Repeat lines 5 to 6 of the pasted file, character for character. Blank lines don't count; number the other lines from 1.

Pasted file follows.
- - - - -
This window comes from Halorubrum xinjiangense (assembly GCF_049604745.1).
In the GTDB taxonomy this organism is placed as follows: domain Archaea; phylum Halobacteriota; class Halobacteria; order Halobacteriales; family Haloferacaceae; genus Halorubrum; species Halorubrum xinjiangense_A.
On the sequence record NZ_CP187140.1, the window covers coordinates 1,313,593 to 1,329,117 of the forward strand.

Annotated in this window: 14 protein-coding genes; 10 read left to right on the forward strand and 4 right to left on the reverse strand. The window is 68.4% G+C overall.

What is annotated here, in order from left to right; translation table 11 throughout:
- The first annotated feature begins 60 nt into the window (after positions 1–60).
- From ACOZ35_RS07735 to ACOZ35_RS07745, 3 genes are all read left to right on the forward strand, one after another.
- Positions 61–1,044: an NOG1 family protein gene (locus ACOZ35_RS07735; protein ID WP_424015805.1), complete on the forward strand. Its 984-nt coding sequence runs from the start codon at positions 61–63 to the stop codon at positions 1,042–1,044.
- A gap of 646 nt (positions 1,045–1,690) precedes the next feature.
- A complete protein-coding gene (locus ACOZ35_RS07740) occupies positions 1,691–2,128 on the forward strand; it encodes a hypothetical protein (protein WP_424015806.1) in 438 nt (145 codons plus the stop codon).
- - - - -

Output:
What is annotated here, in order from left to right; translation table 11 throughout:
- The first annotated feature begins 60 nt into the window (after positions 1–60).